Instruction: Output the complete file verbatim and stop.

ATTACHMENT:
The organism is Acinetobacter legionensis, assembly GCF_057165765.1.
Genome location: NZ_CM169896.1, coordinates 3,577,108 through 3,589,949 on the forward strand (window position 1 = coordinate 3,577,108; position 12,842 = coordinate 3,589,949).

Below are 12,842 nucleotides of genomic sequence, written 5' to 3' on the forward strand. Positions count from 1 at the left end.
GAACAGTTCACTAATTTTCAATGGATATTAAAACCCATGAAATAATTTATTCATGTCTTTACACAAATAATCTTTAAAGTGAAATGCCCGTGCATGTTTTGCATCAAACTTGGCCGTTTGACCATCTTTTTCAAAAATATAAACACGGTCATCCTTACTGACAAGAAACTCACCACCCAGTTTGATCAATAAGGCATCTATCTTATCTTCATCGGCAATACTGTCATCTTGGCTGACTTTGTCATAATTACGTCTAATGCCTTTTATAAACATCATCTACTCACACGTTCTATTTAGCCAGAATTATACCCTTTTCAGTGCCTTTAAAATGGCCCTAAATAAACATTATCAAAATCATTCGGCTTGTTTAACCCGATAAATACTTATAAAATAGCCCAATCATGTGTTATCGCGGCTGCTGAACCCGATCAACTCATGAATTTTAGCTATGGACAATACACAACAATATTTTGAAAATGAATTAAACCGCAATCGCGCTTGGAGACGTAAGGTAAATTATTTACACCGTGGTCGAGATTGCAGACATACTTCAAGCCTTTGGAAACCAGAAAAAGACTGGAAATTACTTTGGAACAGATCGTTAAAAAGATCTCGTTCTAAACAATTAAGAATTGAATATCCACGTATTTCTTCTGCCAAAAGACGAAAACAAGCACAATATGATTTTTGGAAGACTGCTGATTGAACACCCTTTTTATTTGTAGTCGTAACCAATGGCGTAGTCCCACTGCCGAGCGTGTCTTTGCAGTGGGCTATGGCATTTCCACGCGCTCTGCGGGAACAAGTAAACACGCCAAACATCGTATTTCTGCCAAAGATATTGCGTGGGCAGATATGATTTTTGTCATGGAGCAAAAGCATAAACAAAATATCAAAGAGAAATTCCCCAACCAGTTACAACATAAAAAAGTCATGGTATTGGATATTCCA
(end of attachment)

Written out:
The organism is Acinetobacter legionensis, assembly GCF_057165765.1.
Genome location: NZ_CM169896.1, coordinates 3,577,108 through 3,589,949 on the forward strand (window position 1 = coordinate 3,577,108; position 12,842 = coordinate 3,589,949).

Below are 12,842 nucleotides of genomic sequence, written 5' to 3' on the forward strand. Positions count from 1 at the left end.
GAACAGTTCACTAATTTTCAATGGATATTAAAACCCATGAAATAATTTATTCATGTCTTTACACAAATAATCTTTAAAGTGAAATGCCCGTGCATGTTTTGCATCAAACTTGGCCGTTTGACCATCTTTTTCAAAAATATAAACACGGTCATCCTTACTGACAAGAAACTCACCACCCAGTTTGATCAATAAGGCATCTATCTTATCTTCATCGGCAATACTGTCATCTTGGCTGACTTTGTCATAATTACGTCTAATGCCTTTTATAAACATCATCTACTCACACGTTCTATTTAGCCAGAATTATACCCTTTTCAGTGCCTTTAAAATGGCCCTAAATAAACATTATCAAAATCATTCGGCTTGTTTAACCCGATAAATACTTATAAAATAGCCCAATCATGTGTTATCGCGGCTGCTGAACCCGATCAACTCATGAATTTTAGCTATGGACAATACACAACAATATTTTGAAAATGAATTAAACCGCAATCGCGCTTGGAGACGTAAGGTAAATTATTTACACCGTGGTCGAGATTGCAGACATACTTCAAGCCTTTGGAAACCAGAAAAAGACTGGAAATTACTTTGGAACAGATCGTTAAAAAGATCTCGTTCTAAACAATTAAGAATTGAATATCCACGTATTTCTTCTGCCAAAAGACGAAAACAAGCACAATATGATTTTTGGAAGACTGCTGATTGAACACCCTTTTTATTTGTAGTCGTAACCAATGGCGTAGTCCCACTGCCGAGCGTGTCTTTGCAGTGGGCTATGGCATTTCCACGCGCTCTGCGGGAACAAGTAAACACGCCAAACATCGTATTTCTGCCAAAGATATTGCGTGGGCAGATATGATTTTTGTCATGGAGCAAAAGCATAAACAAAATATCAAAGAGAAATTCCCCAACCAGTTACAACATAAAAAAGTCATGGTATTGGATATTCCA